If there was a painting award for telling the most perplexing story with the least amount of drudgery, Celeste Rapone could win it. Her four canvases in the recent two person show with Jenn Smith at Julius Caesar demonstrate this. Each work expertly combines multiple painting techniques and subverts conventional notions of three-dimensional space (and human anatomy, for that matter). All of the paintings feature a figure, vaguely female, with a gaping, blow-up-doll mouth and beady eyes. Oddly, the faces seem to be the least delineated parts of these compositions. The artist shifts focus instead to the cramped spaces the figures inhabit and the experimental planes that give the works a bizarre, dark and surreal allure. The shock-faced figures are engulfed by their environments.
One work with the descriptive title of Woman Receiving News No. 2 disrupts pictorial expectations with a split-screen effect. It shows two views of the same scene — a blonde woman in a bathtub with a TV dinner tray, a glass of wine and a magic 8-ball. Her lips purse into a Trumpian beak, and her bulbous eyes protrude from her head like a snail’s. The profile view on the left appears to overlap the over-the-shoulder view on the right, creating a disorienting shadow. The cartoonish roundness of her snail eyes mimics her toes poking out of the water and the 8-ball that she holds in her hands.
Rapone’s recent work displays a trendy but extraordinarily compelling disregard for naturalistic modeling. Among the broad swoops and loopy anatomical anomalies, there are pops of delicately rendered forms, like the remote-control in the epic (in scale and visual loudness) Homebody. This painting, starring a loud yellow and red gingham swath of fabric enveloping multiple fleshy figures is a knockout. At the opening reception, viewers appeared almost hypnotized by it, which is rare for these social events. There’s an elusive charm to this collection — uncannily full of finesse and without any, made up of expertly awkward shapes. The distinctly challenging textures she chooses to tackle, like a transparent to-go cup in the dark, a hazy bathroom mirror reflection, and billowing gingham are not for the faint of heart. But instead of simply showing off her chops, she goes to a less serious place, nodding to Cubism with its flatness and to the vast expanse of the afterlife of painting.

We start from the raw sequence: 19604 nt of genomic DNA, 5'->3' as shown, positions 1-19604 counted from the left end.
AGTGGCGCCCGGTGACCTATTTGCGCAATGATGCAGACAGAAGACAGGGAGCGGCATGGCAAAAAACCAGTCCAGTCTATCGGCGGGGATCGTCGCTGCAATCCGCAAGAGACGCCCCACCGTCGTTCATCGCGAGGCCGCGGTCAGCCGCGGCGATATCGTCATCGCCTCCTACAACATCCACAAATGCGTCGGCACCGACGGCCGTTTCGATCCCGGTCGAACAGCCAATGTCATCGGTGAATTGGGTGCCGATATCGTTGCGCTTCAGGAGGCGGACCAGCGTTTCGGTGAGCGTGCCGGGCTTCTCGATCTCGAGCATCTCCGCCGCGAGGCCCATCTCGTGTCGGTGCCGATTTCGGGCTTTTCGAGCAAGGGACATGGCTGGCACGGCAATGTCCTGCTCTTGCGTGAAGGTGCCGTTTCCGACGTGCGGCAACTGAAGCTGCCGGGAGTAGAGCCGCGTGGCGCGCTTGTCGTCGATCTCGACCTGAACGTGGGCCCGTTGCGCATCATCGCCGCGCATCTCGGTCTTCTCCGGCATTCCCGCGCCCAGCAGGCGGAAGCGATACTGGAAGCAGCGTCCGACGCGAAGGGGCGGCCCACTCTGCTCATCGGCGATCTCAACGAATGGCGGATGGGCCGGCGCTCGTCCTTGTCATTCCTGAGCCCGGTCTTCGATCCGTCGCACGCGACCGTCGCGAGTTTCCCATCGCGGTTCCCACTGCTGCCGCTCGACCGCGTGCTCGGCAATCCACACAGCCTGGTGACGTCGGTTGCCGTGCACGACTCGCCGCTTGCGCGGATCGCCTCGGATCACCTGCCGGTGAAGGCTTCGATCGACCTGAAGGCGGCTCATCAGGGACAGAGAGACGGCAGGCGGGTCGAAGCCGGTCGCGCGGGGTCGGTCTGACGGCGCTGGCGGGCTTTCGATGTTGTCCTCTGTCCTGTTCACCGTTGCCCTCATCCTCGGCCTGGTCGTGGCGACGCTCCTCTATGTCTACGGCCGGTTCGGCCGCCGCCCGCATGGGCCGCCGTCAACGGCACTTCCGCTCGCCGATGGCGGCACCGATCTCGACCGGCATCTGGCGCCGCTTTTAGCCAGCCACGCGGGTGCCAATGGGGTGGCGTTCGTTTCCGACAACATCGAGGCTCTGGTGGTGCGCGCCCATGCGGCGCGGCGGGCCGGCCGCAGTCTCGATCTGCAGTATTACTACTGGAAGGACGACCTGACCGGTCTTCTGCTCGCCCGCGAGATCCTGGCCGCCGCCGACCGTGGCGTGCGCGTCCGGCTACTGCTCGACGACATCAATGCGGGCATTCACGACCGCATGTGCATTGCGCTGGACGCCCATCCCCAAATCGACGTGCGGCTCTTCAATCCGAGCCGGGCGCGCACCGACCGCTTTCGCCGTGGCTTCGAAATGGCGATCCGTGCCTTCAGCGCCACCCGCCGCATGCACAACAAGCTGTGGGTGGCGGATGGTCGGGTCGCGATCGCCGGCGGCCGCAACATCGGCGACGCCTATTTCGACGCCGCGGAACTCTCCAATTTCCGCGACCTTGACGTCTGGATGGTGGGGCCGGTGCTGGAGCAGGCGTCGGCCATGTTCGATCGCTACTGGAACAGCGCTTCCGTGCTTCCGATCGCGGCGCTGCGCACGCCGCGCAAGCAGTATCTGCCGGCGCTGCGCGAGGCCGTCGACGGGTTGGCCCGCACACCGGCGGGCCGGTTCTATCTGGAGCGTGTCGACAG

Around the corner at Julius Caesar is a set of more direct paintings. These modestly sized Easter-hued oils by Jenn Smith center around the Bible and American Midwest farming culture where she grew up in rural central Illinois, in an Evangelical Christian household. The work explores that culture through the use of humor. Biblical scenes are simplified into flat blocks of color and hastily painted in a childlike manner, betrayed by the meticulously primed and sanded surfaces. In Newcity’s recent Breakout Artists issue, she explains: “I love that feeling of a painter trying to make something look a certain way and it failing.” The untrained aesthetic and pastel palette she employs self-mockingly calls to mind the naive innocence that fanatical Christians applaud or innocently mimics Biblical narratives as though seen through a child’s eyes. Their chalky palettes and unrefined shapes call to mind Sunday-School tempera paintings into which are thrown weird little wrenches. There are two paintings involving corn — one in which two figures lying on their bellies stuff cobs into their mouths while snakes slither through tunnels below them and the other where the bottom half of a nude figure with eyeballs on its buttcheeks squats over a corn stalk. The most crowd-pleasing painting at the opening features a flashlight against a pale gray background with Jesus’ smirking face on the end — a yellow beam of light shooting out of the top of his head.
Rapone’s cartoonish work looks like Rembrandt’s next to, Smith’s technically unconcerned style, but they both come from academia, with MFAs from SAIC, and thus reflect the zeitgeist of emerging artists to a certain extent. Their inward-looking, figurative take on the stylized painting trend nods to the dubious future of the medium, which has been brought back from the dead many times but somehow seems to have more life than ever.